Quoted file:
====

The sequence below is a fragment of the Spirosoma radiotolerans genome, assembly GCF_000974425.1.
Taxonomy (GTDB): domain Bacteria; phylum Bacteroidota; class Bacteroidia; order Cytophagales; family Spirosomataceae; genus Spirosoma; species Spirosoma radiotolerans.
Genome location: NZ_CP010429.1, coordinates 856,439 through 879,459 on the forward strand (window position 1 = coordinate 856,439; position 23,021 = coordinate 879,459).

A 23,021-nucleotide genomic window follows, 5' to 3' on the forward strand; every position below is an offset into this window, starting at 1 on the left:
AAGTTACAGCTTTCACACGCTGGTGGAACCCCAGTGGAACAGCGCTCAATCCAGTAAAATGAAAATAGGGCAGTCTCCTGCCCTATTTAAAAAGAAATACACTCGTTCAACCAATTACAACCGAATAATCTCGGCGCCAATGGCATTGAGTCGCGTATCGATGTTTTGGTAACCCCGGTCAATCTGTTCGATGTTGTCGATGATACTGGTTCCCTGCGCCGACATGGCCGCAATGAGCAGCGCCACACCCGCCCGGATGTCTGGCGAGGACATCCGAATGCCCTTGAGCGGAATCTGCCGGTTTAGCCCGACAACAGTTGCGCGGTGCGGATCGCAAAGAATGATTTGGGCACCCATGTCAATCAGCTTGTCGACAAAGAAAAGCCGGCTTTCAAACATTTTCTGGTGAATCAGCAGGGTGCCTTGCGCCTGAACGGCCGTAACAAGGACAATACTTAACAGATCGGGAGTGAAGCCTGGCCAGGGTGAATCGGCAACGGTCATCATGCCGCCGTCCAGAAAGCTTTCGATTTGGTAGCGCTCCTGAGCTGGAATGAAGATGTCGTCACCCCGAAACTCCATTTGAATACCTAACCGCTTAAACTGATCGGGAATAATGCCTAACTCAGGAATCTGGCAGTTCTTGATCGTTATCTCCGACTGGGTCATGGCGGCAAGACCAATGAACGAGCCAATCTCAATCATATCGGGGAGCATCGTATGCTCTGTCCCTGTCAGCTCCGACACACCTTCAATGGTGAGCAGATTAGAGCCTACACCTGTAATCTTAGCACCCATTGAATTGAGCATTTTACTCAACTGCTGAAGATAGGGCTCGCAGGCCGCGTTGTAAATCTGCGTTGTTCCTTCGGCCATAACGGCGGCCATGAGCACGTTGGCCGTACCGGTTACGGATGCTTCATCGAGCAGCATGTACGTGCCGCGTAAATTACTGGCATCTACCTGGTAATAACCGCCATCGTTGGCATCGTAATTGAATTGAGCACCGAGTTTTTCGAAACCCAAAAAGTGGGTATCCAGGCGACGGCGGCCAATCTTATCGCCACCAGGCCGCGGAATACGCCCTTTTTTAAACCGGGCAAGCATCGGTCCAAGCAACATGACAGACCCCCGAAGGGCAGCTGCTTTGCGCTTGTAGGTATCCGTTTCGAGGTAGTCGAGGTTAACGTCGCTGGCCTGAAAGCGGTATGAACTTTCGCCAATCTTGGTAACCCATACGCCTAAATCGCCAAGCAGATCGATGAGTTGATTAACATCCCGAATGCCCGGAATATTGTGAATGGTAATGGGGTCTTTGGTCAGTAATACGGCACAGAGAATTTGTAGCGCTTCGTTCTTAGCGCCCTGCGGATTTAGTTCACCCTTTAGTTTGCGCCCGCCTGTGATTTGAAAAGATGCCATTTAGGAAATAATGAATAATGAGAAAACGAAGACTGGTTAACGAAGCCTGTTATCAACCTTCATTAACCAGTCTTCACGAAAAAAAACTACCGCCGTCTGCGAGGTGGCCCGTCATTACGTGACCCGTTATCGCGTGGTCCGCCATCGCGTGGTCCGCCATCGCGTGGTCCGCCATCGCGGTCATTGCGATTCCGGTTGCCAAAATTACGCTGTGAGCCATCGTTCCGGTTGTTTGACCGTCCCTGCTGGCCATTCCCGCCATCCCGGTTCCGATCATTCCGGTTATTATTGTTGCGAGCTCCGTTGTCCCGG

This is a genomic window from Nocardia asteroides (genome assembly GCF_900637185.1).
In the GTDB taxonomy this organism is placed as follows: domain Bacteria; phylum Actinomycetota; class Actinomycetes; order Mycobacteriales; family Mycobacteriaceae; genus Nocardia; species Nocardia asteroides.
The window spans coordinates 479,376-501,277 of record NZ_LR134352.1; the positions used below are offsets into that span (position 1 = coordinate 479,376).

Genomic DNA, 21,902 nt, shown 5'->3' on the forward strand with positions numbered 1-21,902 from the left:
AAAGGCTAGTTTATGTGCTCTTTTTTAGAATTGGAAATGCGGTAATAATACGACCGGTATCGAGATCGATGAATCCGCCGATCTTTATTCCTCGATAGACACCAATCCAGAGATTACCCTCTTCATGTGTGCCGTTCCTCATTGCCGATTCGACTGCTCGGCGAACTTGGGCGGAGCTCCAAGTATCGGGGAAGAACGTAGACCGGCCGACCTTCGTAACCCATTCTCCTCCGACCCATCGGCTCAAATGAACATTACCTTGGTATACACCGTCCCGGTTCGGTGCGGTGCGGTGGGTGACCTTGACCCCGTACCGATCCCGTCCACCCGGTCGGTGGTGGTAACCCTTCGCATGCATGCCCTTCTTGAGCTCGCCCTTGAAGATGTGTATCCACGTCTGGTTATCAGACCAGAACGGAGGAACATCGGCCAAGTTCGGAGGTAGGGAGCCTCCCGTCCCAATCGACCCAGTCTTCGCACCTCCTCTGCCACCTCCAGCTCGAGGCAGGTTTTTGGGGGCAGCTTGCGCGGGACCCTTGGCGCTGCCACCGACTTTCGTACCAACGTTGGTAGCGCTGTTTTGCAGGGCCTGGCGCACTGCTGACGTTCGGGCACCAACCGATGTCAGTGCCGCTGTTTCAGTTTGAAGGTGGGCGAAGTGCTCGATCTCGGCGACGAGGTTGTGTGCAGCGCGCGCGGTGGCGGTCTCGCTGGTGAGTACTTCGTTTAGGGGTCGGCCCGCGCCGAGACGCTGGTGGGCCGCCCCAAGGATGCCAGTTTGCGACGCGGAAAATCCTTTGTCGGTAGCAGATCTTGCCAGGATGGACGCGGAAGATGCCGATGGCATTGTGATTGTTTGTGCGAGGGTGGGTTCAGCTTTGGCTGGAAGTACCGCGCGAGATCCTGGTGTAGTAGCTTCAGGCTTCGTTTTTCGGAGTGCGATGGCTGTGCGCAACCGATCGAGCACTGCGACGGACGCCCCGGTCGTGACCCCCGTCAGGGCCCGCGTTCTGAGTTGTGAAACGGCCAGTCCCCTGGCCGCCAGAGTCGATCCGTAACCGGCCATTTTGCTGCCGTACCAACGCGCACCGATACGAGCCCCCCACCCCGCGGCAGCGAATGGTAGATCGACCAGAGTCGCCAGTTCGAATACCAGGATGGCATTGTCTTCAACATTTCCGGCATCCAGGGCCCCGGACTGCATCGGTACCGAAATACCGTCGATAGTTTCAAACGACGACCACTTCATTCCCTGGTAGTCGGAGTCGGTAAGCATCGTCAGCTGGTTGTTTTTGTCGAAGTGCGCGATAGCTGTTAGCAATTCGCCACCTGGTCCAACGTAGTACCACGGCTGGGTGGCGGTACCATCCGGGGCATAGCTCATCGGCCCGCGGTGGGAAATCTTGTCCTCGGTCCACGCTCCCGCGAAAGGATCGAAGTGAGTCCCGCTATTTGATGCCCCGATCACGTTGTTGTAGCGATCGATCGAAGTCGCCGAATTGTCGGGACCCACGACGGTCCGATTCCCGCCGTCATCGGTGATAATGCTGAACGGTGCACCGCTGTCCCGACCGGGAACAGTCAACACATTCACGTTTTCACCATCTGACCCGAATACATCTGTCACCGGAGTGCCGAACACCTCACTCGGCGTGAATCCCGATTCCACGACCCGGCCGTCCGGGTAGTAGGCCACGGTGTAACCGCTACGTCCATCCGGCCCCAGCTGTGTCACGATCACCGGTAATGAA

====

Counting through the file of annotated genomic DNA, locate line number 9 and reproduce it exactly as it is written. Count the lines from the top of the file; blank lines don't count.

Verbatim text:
Genomic DNA, 21,902 nt, shown 5'->3' on the forward strand with positions numbered 1-21,902 from the left: